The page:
The month of March boasts International Women’s Day and Women’s History Month – two observances which highlight great achievements of women, both and past and present, that have radically changed mankind. But although women and girls have made great strides worldwide in many areas and disciplines, there are many challenges and hurdles that they continue to face.
In June 2017, President John Magufuli of Tanzania called for the ban of adolescent mothers returning to school after giving birth. His reasoning? Adolescent mothers would encourage the other school girls to have sex.
And it gets worse.
In December 2017, authorities called for the arrest of pregnant girls in hopes of getting them to testify against the men who got them pregnant. Subsequently, five girls were arrested along with their parents. Although the girls and their families were released, these acts have outraged non-governmental organizations around the world. They have also brought to light the challenges that many girls in Tanzania face, such as limited access to education, lack of sexual and reproductive health education, child marriage, pregnancy checks, and predatory male teachers.
Each year in Tanzania, 8,000 girls drop out of school due to pregnancy. Tanzania has no official re-entry policy that allows adolescent mothers to attend school and complete their education and continues the practice of immediate expulsion of girls who become pregnant.
International Women’s Day has passed and Women’s History Month will soon come to a close, but advocacy efforts for adolescent mothers must continue. We cannot sit by idly as the rights of adolescent mothers are violated. Instead, we must continue to raise awareness and support them in their efforts to lead successful lives.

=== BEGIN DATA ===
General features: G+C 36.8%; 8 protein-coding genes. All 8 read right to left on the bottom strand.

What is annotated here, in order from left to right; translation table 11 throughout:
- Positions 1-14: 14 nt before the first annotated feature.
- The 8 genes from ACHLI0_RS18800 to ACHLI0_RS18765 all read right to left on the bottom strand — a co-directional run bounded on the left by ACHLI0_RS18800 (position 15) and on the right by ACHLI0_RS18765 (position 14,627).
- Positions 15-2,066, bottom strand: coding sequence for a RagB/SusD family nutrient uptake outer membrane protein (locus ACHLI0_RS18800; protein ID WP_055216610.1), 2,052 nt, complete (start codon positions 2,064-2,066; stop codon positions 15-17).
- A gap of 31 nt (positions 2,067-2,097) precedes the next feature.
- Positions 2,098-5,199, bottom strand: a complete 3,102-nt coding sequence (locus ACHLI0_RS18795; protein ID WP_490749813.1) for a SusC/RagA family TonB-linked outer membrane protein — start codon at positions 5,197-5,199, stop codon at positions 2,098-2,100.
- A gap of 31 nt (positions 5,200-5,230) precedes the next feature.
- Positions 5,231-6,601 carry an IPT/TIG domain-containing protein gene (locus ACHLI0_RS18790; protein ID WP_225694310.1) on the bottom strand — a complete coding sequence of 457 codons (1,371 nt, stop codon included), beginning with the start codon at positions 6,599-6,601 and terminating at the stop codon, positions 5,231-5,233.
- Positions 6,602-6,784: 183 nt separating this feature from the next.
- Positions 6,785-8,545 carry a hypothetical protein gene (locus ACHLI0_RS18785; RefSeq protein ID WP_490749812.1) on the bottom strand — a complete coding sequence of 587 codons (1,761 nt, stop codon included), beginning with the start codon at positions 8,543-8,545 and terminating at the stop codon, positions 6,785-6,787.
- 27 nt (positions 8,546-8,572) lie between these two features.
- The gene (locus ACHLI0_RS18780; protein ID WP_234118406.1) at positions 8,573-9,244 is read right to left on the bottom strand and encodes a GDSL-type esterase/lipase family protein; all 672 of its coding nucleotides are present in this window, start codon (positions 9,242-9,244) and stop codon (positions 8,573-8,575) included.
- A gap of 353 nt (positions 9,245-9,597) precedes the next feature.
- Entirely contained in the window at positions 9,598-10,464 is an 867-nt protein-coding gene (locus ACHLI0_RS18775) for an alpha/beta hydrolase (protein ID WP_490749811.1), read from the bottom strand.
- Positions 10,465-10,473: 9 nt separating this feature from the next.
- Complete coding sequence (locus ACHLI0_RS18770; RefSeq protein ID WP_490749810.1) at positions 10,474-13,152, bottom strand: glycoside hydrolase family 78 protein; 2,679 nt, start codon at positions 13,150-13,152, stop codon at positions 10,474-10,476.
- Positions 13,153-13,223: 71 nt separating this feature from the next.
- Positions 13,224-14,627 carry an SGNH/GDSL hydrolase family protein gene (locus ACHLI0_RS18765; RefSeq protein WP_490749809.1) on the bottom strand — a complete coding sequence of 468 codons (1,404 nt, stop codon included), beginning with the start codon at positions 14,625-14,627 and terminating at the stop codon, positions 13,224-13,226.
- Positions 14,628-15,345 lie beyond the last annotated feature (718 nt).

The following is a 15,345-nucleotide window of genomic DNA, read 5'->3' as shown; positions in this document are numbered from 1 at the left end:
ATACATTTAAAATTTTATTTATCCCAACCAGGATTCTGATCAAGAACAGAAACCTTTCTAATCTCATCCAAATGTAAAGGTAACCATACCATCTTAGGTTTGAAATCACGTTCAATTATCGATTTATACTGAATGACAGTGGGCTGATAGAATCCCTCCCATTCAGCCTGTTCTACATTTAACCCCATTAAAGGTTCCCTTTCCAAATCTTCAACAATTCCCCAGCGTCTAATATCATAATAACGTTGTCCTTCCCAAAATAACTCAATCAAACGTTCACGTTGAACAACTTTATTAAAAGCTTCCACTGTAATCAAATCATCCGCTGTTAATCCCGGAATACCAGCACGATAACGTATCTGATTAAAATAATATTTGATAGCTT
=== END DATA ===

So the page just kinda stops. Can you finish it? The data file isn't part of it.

There are several campaigns and petitions geared towards supporting adolescent mothers in Tanzania but more needs to be done. Adolescent girls need a government that understands the importance of completing education and recognises the need for safety in and out of classrooms. They need environments that are free of shame and stigma.
As Michelle Obama so eloquently stated: “There are still many causes worth sacrificing for. There is still so much history yet to be made.”
Equal access to education for adolescent mothers and formal re-entry policies that support them in completing their education are causes not only worth sacrificing for, but also worth fighting for.